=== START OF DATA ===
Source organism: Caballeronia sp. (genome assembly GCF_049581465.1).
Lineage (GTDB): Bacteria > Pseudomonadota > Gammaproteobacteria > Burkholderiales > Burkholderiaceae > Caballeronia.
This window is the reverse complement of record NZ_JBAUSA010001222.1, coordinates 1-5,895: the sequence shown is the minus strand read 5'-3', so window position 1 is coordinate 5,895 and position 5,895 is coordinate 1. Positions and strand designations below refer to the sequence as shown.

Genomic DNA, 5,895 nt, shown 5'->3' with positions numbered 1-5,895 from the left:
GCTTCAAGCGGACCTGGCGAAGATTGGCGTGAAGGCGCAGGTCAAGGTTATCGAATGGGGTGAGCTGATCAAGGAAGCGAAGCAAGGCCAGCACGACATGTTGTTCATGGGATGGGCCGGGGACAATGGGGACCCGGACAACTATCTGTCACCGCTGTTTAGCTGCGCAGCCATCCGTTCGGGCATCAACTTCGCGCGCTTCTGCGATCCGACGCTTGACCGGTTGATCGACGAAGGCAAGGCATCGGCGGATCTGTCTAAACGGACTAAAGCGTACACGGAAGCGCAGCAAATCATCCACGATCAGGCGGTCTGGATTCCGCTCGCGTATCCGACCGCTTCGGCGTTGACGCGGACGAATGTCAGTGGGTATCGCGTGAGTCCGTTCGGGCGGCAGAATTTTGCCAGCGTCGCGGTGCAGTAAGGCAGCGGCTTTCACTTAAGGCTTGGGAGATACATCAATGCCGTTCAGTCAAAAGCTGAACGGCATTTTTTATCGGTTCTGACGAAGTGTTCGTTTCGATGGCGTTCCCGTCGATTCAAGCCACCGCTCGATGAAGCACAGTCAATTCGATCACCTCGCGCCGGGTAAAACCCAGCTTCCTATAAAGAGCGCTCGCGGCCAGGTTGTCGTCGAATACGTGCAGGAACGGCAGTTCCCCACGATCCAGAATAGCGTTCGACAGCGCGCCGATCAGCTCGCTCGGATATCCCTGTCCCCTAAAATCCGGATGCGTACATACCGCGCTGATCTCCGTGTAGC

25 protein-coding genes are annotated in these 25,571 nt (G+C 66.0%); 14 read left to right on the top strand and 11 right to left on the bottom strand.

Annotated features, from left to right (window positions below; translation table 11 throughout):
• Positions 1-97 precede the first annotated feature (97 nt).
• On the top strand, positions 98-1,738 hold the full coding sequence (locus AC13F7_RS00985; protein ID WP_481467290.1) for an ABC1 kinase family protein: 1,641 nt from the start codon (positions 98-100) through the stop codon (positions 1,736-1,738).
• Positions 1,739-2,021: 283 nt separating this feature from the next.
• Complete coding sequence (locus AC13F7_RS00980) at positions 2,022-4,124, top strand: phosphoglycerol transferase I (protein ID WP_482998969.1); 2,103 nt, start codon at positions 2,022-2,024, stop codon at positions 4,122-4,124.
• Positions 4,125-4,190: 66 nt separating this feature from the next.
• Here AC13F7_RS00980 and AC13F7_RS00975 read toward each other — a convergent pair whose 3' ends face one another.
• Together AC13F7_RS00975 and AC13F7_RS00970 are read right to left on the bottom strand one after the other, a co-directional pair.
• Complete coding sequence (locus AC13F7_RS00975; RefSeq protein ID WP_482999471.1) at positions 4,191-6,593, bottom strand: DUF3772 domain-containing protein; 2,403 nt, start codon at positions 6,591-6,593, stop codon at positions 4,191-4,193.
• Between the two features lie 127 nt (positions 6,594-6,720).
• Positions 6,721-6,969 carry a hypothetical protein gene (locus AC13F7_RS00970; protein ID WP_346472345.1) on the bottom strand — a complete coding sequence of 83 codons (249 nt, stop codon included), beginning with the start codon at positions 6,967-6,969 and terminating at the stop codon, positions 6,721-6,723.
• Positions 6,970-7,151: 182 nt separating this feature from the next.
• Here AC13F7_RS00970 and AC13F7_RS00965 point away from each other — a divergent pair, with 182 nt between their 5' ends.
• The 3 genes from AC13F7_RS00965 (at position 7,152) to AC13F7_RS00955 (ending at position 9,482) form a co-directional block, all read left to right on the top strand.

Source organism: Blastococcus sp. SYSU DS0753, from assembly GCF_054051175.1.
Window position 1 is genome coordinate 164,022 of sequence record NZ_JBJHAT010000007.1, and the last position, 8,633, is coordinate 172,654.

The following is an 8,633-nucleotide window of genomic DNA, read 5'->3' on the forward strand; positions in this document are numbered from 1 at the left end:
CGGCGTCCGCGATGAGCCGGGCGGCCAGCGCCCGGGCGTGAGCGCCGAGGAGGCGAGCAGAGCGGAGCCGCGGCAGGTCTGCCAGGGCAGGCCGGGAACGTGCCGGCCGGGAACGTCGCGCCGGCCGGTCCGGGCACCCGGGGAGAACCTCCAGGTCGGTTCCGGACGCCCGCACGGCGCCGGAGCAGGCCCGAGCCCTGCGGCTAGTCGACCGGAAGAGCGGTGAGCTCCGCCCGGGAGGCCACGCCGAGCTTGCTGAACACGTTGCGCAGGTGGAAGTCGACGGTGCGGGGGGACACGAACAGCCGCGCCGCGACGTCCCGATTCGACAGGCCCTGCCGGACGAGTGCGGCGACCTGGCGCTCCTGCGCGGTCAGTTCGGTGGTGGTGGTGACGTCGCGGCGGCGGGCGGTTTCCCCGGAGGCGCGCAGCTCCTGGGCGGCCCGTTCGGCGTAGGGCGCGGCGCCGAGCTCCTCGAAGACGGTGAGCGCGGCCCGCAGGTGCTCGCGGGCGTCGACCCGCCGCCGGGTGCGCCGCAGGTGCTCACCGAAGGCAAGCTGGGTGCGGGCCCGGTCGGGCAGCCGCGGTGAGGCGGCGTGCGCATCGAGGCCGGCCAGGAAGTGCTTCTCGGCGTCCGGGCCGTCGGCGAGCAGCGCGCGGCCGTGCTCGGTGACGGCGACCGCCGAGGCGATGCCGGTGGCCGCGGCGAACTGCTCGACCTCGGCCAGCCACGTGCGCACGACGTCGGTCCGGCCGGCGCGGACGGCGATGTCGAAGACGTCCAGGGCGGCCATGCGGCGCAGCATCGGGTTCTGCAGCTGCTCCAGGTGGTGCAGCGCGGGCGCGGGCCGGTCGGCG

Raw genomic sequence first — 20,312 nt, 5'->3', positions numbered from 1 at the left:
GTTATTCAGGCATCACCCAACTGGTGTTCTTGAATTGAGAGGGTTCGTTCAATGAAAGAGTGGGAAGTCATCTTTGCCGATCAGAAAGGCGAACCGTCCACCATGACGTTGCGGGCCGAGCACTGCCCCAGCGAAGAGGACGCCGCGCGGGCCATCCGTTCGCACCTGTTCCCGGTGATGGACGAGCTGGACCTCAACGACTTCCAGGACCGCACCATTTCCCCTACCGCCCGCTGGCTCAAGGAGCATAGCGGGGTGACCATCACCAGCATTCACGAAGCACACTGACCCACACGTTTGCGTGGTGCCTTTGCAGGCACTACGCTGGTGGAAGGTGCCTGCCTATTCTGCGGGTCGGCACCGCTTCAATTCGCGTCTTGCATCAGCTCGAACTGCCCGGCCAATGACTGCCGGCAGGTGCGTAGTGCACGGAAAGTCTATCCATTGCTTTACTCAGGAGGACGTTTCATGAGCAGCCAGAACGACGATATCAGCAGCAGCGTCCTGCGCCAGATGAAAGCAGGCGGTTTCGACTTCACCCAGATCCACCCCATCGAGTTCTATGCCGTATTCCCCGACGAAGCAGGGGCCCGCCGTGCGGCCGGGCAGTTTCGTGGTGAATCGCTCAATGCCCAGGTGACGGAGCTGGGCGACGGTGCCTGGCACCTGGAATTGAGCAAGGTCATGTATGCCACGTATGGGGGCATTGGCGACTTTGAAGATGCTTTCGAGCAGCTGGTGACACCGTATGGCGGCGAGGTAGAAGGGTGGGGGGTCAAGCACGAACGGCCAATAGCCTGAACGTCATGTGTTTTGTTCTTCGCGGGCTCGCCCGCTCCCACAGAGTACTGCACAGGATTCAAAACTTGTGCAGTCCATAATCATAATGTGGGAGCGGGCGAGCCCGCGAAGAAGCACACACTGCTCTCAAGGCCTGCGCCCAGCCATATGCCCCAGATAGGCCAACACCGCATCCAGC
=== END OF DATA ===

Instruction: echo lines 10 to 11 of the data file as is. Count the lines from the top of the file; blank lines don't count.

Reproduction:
• Positions 1,739-2,021: 283 nt separating this feature from the next.
• Complete coding sequence (locus AC13F7_RS00980) at positions 2,022-4,124, top strand: phosphoglycerol transferase I (protein ID WP_482998969.1); 2,103 nt, start codon at positions 2,022-2,024, stop codon at positions 4,122-4,124.